Structural change

The architectural world, which has flirted with solid modelling techniques to design complex prestige buildings for some time, looks set to embrace an alternative 3D revolution.

Most of us are well acquainted with the benefits of CAD/CAM/PLM technology when used in manufacturing.

We have also seen US architect Frank Gehry use CATIA V5 3D solid modelling to design complex prestige structures such as the Bilbao Guggenheim, and by others in the restoration of the Sagrada Famila in Barcelona. So why isn’t the 3D revolution embraced by more of the architectural fraternity?

There are many reasons. Some architects cite the general availability of ’adequate’ 2D tools, while others complain that before you can carry out effective ’what if’ design in solids you have to model a complete scheme. And while the architectural world has been on the brink of 3D solids for a while, an alternative 3D revolution has been taking place in the shape of BIM (Building Information Modelling) that is somewhat analogous to PLM in manufacturing.

Put simply, BIM provides a consistent database for the whole structure, including integrated/collaborative data for all disciplines involved: architecture, structural engineering, MEP (mechanical, electrical and plumbing) engineering and contracting. Everyone in the design and execution chain would access the system in much the same way as the various collaborators in an automotive/ aerospace project would access the PDM systems of the main players.

BIM is in its infancy, with Autodesk Revit and Gehry Technologies’ Digital Project (based on CATIA) leading the way. While the system is trying to gain a foothold with architects and engineers, Bentley Systems is beavering away with a parametric 3D approach called Generative Components (GC). This is part of MicroStation and has been developed in the UK by Bentley’s director of research, Dr Robert Aish.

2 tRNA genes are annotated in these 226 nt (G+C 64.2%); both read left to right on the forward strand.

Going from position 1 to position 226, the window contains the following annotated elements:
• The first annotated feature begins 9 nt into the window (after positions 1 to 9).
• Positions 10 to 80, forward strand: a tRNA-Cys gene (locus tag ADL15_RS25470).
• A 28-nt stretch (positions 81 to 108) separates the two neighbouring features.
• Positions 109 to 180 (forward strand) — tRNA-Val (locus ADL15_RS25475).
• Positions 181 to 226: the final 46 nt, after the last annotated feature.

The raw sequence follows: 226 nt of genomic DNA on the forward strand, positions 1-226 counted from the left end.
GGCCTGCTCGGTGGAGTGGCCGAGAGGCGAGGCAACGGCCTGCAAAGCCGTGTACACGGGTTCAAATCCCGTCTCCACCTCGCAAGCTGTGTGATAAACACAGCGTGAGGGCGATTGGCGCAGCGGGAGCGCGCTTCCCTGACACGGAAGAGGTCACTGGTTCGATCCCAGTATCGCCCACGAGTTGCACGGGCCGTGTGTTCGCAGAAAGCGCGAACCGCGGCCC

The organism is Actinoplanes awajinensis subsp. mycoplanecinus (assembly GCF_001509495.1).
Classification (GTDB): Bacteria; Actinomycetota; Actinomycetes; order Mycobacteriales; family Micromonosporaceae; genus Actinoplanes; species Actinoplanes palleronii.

GC offers a parametric and programmatic way for designers to develop complex geometry relatively easily and to ring the changes and interactively adjust and interact with complex frameworks for optimal architectural and structural forms.

Aish, who collaborated with Lars Hesselgren, Hugh Whitehead and J Parrish at the architectural practice YRM, pioneered the idea of parametric design in architecture over a decade ago. In the intervening years, each has brought parametric design to fruition; Aish (at Bentley), Hesselgren (at Kohn, Pederson, Fox Associates International), Whitehead (at Foster and Partners) and Parrish (at Arup Sport).

The emphasis here is not just on software tools that embody parametric concepts, but the way designers and engineers think about the design process.

To promote a wider understanding of parametric design in architecture, the group has founded ’SmartGeometry’ whose aim is to educate the next generation of designers by introducing them to design tools which need new approaches and higher degrees of geometric and programming skills. (

A major benefit of parametric systems is that they automatically update entire drawing sets based on changes in the model as small as the placement of a screw, or as large as a modification to the geometry of a building’s footprint. GC’s uniqueness lies in its general geometric scripting core which allows designers to easily create their own tools based on relationships (much like a spreadsheet for 3D modelling).